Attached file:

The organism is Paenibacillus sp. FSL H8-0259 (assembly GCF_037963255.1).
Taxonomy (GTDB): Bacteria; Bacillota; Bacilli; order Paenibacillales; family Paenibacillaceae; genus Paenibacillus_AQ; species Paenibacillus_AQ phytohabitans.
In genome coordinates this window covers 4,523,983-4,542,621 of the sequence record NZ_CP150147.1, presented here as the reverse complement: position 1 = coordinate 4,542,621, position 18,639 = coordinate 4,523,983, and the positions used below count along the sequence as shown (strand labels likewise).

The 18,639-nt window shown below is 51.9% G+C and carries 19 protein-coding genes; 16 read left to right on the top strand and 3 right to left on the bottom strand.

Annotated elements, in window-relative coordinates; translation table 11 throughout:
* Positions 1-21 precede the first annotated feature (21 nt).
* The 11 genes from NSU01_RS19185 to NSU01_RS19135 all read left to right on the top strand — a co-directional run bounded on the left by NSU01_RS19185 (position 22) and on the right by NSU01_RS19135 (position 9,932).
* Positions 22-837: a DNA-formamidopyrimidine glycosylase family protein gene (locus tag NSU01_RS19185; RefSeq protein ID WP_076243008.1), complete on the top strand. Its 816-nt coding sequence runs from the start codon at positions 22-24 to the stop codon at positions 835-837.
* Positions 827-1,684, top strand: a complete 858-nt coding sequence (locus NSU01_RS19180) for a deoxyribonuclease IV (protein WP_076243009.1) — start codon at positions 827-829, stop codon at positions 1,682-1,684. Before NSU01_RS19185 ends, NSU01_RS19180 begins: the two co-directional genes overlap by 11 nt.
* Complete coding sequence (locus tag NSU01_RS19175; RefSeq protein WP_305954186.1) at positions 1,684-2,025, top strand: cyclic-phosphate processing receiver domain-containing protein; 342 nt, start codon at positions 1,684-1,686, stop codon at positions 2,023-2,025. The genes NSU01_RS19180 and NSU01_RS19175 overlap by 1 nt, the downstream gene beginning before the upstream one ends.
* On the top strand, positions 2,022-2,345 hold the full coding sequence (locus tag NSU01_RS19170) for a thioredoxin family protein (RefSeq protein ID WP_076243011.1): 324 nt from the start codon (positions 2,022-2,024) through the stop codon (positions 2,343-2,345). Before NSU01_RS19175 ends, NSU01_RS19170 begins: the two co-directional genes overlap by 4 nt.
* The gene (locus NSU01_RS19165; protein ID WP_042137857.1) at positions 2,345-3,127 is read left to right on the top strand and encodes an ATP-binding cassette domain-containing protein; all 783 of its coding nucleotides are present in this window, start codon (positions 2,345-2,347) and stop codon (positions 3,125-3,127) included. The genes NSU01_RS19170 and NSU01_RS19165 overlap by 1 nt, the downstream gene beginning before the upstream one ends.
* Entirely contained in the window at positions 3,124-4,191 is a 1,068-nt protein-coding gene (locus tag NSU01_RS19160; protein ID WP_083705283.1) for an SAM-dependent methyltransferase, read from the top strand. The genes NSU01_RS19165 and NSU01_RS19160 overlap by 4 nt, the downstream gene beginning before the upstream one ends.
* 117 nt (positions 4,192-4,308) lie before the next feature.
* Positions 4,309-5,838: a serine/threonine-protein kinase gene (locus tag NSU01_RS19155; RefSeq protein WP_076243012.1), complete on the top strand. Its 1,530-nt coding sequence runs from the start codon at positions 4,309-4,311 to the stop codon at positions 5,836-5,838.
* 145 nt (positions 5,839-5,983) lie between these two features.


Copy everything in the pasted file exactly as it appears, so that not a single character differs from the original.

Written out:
The organism is Paenibacillus sp. FSL H8-0259 (assembly GCF_037963255.1).
Taxonomy (GTDB): Bacteria; Bacillota; Bacilli; order Paenibacillales; family Paenibacillaceae; genus Paenibacillus_AQ; species Paenibacillus_AQ phytohabitans.
In genome coordinates this window covers 4,523,983-4,542,621 of the sequence record NZ_CP150147.1, presented here as the reverse complement: position 1 = coordinate 4,542,621, position 18,639 = coordinate 4,523,983, and the positions used below count along the sequence as shown (strand labels likewise).

The 18,639-nt window shown below is 51.9% G+C and carries 19 protein-coding genes; 16 read left to right on the top strand and 3 right to left on the bottom strand.

Annotated elements, in window-relative coordinates; translation table 11 throughout:
* Positions 1-21 precede the first annotated feature (21 nt).
* The 11 genes from NSU01_RS19185 to NSU01_RS19135 all read left to right on the top strand — a co-directional run bounded on the left by NSU01_RS19185 (position 22) and on the right by NSU01_RS19135 (position 9,932).
* Positions 22-837: a DNA-formamidopyrimidine glycosylase family protein gene (locus tag NSU01_RS19185; RefSeq protein ID WP_076243008.1), complete on the top strand. Its 816-nt coding sequence runs from the start codon at positions 22-24 to the stop codon at positions 835-837.
* Positions 827-1,684, top strand: a complete 858-nt coding sequence (locus NSU01_RS19180) for a deoxyribonuclease IV (protein WP_076243009.1) — start codon at positions 827-829, stop codon at positions 1,682-1,684. Before NSU01_RS19185 ends, NSU01_RS19180 begins: the two co-directional genes overlap by 11 nt.
* Complete coding sequence (locus tag NSU01_RS19175; RefSeq protein WP_305954186.1) at positions 1,684-2,025, top strand: cyclic-phosphate processing receiver domain-containing protein; 342 nt, start codon at positions 1,684-1,686, stop codon at positions 2,023-2,025. The genes NSU01_RS19180 and NSU01_RS19175 overlap by 1 nt, the downstream gene beginning before the upstream one ends.
* On the top strand, positions 2,022-2,345 hold the full coding sequence (locus tag NSU01_RS19170) for a thioredoxin family protein (RefSeq protein ID WP_076243011.1): 324 nt from the start codon (positions 2,022-2,024) through the stop codon (positions 2,343-2,345). Before NSU01_RS19175 ends, NSU01_RS19170 begins: the two co-directional genes overlap by 4 nt.
* The gene (locus NSU01_RS19165; protein ID WP_042137857.1) at positions 2,345-3,127 is read left to right on the top strand and encodes an ATP-binding cassette domain-containing protein; all 783 of its coding nucleotides are present in this window, start codon (positions 2,345-2,347) and stop codon (positions 3,125-3,127) included. The genes NSU01_RS19170 and NSU01_RS19165 overlap by 1 nt, the downstream gene beginning before the upstream one ends.
* Entirely contained in the window at positions 3,124-4,191 is a 1,068-nt protein-coding gene (locus tag NSU01_RS19160; protein ID WP_083705283.1) for an SAM-dependent methyltransferase, read from the top strand. The genes NSU01_RS19165 and NSU01_RS19160 overlap by 4 nt, the downstream gene beginning before the upstream one ends.
* 117 nt (positions 4,192-4,308) lie before the next feature.
* Positions 4,309-5,838: a serine/threonine-protein kinase gene (locus tag NSU01_RS19155; RefSeq protein WP_076243012.1), complete on the top strand. Its 1,530-nt coding sequence runs from the start codon at positions 4,309-4,311 to the stop codon at positions 5,836-5,838.
* 145 nt (positions 5,839-5,983) lie between these two features.